Old age, injuries and a series of bad personnel moves sent the Sacramento Kings spiraling from the team with the NBA's best record to the one with the worst during a seven-year slide.
The days of raucous crowds at packed Arco Arena, a wide-open offense that delighted fans everywhere and a perennial championship contender are things of the past in Sacramento.
In their place is a young team with little star power trying to turn it around under Paul Westphal, the team's fifth coach in five seasons. Westphal has spent enough time in the NBA as a coach and player to know how difficult the process is.
"With our young team, I think the challenge is to remain patient and positive through the inevitable rough spots," Westphal said. "Not so much for the coaching staff, but for the players. They want instant success. We want instant success too, but we realize it might take longer than some of their timetables and be a little harder than they think it will be."
The only franchise in the past 35 seasons to go from best to worst faster than the Kings did was the post-Michael Jordan Chicago Bulls, who fell off in three years. But the Bulls won six titles during their heyday with Jordan, while the Kings never made it as far as the NBA finals.
They came close in 2002 when they posted the league's best record (61-21) in the regular season and lost to the Los Angeles Lakers in overtime in Game 7 of the Western Conference finals. That was part of a run of eight straight playoff appearances. But Sacramento has gone three straight years without making it to the postseason, capped by last season's disaster.
The Kings went 17-65 in the worst season ever for the franchise. Reggie Theus was fired after a 6-18 start to his second season as coach and things didn't get any better after Kenny Natt took over on an interim basis. That led to Westphal's hiring.
"It feels good to have everything behind you, know what last year felt like, and work to not have something like that happen again," star Kevin Martin said. "We have a very knowledgeable head coach who can teach players like myself how to make the game a lot more easier. This is a new era, new beginning, and the players are excited."
Martin is one of three players to have made it to the postseason with the Kings, with none of them having ever won a series. About the only tie left to the glory days in Sacramento is president of basketball operations Geoff Petrie, who is in the final year of his contract.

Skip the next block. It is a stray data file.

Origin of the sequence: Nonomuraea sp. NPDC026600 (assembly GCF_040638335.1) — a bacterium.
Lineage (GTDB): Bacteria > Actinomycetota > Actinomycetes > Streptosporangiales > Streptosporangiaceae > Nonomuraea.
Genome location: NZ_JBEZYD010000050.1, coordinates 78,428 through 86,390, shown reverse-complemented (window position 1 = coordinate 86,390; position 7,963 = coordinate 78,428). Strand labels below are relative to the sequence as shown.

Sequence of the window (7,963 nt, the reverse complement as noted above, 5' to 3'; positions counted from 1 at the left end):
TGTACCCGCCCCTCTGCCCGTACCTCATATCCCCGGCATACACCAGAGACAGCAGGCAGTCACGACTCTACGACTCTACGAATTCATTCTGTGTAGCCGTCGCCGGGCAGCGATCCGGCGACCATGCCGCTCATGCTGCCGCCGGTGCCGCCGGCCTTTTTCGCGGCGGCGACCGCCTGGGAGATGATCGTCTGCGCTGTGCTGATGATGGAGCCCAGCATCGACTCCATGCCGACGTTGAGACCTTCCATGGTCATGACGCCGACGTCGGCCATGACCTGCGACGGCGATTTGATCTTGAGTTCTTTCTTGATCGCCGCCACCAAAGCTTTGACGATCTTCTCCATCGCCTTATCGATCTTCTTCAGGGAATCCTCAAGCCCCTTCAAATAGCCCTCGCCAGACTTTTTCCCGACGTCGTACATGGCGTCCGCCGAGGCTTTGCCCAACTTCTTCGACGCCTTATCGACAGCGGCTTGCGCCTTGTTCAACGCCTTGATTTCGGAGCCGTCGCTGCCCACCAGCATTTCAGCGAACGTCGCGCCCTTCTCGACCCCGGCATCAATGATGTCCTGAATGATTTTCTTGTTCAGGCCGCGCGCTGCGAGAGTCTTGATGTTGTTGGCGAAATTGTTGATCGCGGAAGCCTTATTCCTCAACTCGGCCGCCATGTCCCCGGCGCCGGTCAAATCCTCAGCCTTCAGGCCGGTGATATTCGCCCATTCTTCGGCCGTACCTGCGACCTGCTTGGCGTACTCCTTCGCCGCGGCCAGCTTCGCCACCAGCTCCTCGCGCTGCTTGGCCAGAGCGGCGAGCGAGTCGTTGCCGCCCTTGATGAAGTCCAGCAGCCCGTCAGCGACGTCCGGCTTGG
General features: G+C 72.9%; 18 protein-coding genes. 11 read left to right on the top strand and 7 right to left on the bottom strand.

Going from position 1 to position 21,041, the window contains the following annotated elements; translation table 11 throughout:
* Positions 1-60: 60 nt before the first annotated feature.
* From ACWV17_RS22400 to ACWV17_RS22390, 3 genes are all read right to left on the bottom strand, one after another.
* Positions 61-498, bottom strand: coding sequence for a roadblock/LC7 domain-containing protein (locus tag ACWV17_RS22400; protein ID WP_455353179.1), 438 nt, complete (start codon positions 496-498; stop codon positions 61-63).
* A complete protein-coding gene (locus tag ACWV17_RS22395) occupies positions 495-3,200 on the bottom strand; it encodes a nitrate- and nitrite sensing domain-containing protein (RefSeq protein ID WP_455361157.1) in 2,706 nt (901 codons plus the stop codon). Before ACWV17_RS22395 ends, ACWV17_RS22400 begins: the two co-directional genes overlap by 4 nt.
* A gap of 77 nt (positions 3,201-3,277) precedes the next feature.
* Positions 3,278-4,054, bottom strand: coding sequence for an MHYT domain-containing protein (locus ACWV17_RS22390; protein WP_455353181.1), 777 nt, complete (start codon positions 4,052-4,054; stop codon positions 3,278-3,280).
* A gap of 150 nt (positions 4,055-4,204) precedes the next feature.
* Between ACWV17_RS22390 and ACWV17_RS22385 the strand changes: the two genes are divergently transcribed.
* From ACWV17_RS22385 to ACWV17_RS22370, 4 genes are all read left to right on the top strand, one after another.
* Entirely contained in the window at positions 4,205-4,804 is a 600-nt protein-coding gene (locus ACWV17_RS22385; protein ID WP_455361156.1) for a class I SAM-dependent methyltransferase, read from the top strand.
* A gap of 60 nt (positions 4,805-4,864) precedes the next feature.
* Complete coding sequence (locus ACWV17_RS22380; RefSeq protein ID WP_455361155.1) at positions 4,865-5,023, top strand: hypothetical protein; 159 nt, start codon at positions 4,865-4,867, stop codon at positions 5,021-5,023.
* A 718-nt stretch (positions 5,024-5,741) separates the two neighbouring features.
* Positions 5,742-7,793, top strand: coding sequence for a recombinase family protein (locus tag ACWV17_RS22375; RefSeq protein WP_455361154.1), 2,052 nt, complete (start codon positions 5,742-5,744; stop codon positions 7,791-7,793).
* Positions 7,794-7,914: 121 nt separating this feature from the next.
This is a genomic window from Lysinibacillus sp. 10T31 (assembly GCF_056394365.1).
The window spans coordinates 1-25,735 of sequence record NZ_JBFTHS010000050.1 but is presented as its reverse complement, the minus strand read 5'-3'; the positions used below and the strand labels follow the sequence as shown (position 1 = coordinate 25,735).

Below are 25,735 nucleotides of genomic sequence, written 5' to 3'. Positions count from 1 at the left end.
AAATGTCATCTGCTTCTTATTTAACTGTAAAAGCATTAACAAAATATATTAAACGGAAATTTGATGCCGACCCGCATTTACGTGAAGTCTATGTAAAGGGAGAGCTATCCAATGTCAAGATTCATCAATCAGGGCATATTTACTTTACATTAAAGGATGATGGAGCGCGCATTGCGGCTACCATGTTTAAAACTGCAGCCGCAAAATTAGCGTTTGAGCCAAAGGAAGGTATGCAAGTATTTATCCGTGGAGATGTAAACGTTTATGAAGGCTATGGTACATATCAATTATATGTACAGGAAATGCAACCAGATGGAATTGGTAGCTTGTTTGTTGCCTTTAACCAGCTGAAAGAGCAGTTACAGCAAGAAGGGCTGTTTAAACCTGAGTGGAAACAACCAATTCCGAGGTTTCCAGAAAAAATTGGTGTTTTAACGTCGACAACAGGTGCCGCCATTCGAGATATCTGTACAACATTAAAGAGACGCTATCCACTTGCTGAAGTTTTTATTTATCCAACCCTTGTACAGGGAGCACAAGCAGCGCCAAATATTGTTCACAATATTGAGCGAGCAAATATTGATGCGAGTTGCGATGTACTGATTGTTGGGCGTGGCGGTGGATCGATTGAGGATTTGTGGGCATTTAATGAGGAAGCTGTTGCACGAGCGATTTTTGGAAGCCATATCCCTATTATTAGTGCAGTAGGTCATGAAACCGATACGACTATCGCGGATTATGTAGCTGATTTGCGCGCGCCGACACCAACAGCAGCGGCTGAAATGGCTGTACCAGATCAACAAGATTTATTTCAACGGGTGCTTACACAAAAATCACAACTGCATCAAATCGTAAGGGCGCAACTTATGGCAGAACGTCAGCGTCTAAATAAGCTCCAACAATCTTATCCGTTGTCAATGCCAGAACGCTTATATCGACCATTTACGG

After being hailed for bringing Chris Webber, Vlade Divac, Mike Bibby and Peja Stojakovic to Sacramento, Petrie has not had the same type of success in recent seasons.
He hasn't drafted an All-Star since Stojakovic in 1996, and has not had the same success in trades that he had when he acquired Webber and Bibby in lopsided deals, or made any impact through free agency.
While Sacramento got no luck in the lottery and ended up with the fourth pick in the draft, the Kings are excited about rookie point guard Tyreke Evans, who has impressed during the preseason.
"He doesn't even seem like a rookie," Westphal said. "He just has a feel for the game that inspires confidence. He's going to be a really fine player."
Evans and fellow first-rounder Omri Casspi are among the young players the Kings are counting on to spur their turnaround, along with Martin, last year's first-round pick Jason Thompson and 2007 first-rounder Spencer Hawes. Sacramento has only two players on its current roster who have played more than five seasons in the NBA.
"It's tough when you don't have the veterans like Orlando or the Lakers," Thompson said. "I look at it as two or three years ago those teams were in our same situation. You have to go through ups and downs. You have to start somewhere. We're at that level and we have a lot of potential."
The struggles on the court in recent years and the fight for a new arena has alienated many fans in Sacramento. The Kings had a streak of 354 consecutive home sellouts end in their home opener in 2007 and Arco Arena was several thousand fans short of capacity for most games last season.
"I think whenever a city has been as basketball crazy as Sacramento has been, there's a hunger to return to that kind of feel," Westphal said. "I see us in a very similar situation to where the Blazers were a couple of years ago. There was a lot of negativity, the crowds weren't coming but the people still cared. They were just looking for something to hang on to so they could get that enthusiasm back. That's what it's like here."